Got your resolutions yet?
It’s that time of year with pages full of “retrospectives” and “renewed goals” and “how to crush it in 2019!” An offhand joke from my daughter recently inspired a different take on this arbitrary “end-of-year” fervor:
What if we gave it up?
Let me make the case for giving up on your hopes and dreams.
You’re Competing With Your Perfect Self
Somewhere – whether you got it as a kid, or through social media, or through some kind of conditioned on-the-job training (or all of the above) you got an image of Your Perfect Self. That’s not, by the way, the person you want to be – it’s the person you think you should be. The vision of yourself that is shaped by outside expectations.
The thing is, it’s a mental model. It’s an imaginary friend. It was possibly given to you by people with the best of intentions (I want you to achieve your potential!) and possibly with the deliberate intention of making you waste your energy on unattainable goals so that you would always feel inadequate.
Doesn’t matter. It exists, and it is part of the machine that is telling you that you should change a bunch of things about your life on January 1st, because you aren’t good enough right now.
“Perfectionism is not the same thing has striving to be your best. Perfectionism is the belief that if we live perfect, look perfect, and act perfect, we can minimize or avoid the pain of blame, judgement, and shame. It’s a shield. It’s a twenty-ton shield that we lug around thinking it will protect us when, in fact, it’s the thing that’s really preventing us from flight.” – Brené Brown
In Search of Enough You
That simple phrase – “good enough” – should lead you to one particular question that is is the Achilles’ heel of that perfectionism:
Good enough for what, exactly?
Wherever you are in your life, whatever you’ve achieved, the fact that you are reading this right now is an indication that you really are doing pretty well. You have access to technology, you’re taking the time to expand your knowledge, and rather than reading up on the latest Kardashian exploits you are reading a blog about personal development.
That’s pretty damn good. Give yourself credit for that.
But now that I’ve planted the seed in your brain, you might click away to see what the newest posts on TMZ are, and you know what? That’s ok too.
The voice that insists that it’s not ok, that tells you that you need to make resolutions and charts and goals and get up at 4am so you can be like The Successful People, that voice is playing into a fallacy. And it’s gonna be hard to hear this fallacy, I know, because while I can type it, and rationally I can believe it, I am a long, long way from internalizing it:
The opposite of work is not laziness.
That’s a really, really hard thing to hear, if you’re anything like me. There is this fear that if I don’t have a to-do list, a hustle, a side-hustle, a 5-year plan, and a morning routine I will slip into indolent comic-book-reading and doodling and eating cake all day.
That’s not true. Sure, I might for a while – I put off a lot of cake-eating comic doodling during my daily work, so when I grant myself some “slack” I have some serious chocolate Avengering to draw. But would I do nothing but that if given the opportunity.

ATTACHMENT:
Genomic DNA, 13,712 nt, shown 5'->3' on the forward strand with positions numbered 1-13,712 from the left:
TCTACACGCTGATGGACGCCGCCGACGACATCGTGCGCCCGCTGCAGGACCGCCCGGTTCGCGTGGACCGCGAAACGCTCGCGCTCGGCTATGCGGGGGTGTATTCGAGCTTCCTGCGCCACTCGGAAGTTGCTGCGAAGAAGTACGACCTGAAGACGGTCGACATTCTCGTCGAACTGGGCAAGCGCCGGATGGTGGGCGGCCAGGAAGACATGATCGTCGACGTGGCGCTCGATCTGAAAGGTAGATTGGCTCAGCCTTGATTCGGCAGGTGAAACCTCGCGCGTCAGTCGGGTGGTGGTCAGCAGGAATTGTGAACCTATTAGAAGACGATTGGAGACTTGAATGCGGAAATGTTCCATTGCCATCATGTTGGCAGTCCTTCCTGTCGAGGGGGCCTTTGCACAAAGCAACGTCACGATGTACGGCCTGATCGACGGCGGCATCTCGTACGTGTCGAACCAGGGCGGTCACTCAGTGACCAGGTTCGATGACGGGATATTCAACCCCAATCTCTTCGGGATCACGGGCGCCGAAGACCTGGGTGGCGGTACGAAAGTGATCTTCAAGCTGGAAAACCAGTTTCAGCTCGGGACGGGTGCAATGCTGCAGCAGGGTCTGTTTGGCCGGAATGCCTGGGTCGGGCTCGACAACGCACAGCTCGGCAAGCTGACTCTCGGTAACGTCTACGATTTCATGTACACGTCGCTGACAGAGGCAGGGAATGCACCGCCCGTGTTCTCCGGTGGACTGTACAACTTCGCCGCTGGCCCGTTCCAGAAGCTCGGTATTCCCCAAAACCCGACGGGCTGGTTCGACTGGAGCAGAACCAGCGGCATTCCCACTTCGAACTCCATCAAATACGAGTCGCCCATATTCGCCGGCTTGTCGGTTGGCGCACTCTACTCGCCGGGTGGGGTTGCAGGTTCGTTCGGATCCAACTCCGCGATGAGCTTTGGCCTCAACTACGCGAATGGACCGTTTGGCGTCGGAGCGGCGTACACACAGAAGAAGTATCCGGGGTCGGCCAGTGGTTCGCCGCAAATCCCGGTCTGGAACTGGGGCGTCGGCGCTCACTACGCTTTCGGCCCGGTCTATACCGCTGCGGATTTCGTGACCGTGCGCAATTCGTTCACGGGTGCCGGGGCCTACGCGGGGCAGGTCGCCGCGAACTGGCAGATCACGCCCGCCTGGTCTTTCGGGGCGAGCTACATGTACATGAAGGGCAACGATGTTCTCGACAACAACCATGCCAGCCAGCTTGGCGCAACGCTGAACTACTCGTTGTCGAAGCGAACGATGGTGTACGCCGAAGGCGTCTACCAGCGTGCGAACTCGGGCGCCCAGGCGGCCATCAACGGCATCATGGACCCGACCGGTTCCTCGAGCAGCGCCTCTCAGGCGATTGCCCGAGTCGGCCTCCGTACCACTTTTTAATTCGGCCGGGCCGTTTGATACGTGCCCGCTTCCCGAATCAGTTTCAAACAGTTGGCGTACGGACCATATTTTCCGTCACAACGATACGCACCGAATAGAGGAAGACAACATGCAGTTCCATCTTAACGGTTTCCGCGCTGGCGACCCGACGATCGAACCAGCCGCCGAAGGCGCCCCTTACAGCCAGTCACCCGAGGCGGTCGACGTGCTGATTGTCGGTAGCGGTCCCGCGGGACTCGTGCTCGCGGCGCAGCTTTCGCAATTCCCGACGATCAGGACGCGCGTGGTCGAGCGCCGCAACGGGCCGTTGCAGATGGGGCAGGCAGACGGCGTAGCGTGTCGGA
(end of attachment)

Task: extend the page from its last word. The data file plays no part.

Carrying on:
“Studies indicate otherwise,” I typed, and then went to Google to find corroborating evidence. Instead, what I found was article after article stating: Humans are inherently lazy. Which means I wasted this entire blog post, and I guess yeah, we should make resolutions and…
…wait a minute. I’m noticing another thing those articles have in common: again and again, the refrain: “Perhaps we are exaggerating when we say…”
It’s clickbait. When you read the articles, they are equating “finding an efficient way to do things” with “lazy” and sure, that’s one of my favorite sayings: Progress is made by lazy people finding easier ways to do things – (Heinlein).
But that is not the same as “if I don’t continuously try to change who I am, I will not be good enough.” We do, however, have a tendency to want to create busy-work for ourselves. We are naturally inclined to dislike the status-quo. And combine that with our unrealistic perfect self, and suddenly that “fresh start for the New Year” becomes really appealing.
Make an UnResolution
I’m not trying to fight human nature on this. And hey, the last thing I want to do is add to feelings of shame or inadequacy, so if you really want to make resolutions this new year, I’m cheering you on!
But what if we kind of made a meta-resolution. An un-resolution? Something like: I’m going to focus, this year, on accepting myself as a beautiful and good person just as I am. I’m going to acknowledge all the ways I am enough.
Maybe make a list of things you don’t want to change. Make a list of the things you want to keep doing, rather than the things you want to give up. Gather the things that you enjoy, that feed your soul, and remind yourself that there really isn’t any such thing as a “guilty pleasure” – because especially now, in what Kameron Hurley often refers to as “the Darkest Timeline”, the words of Audre Lorde ring especially true:
“Caring for myself is not self-indulgence, it is self-preservation, and that is an act of political warfare.”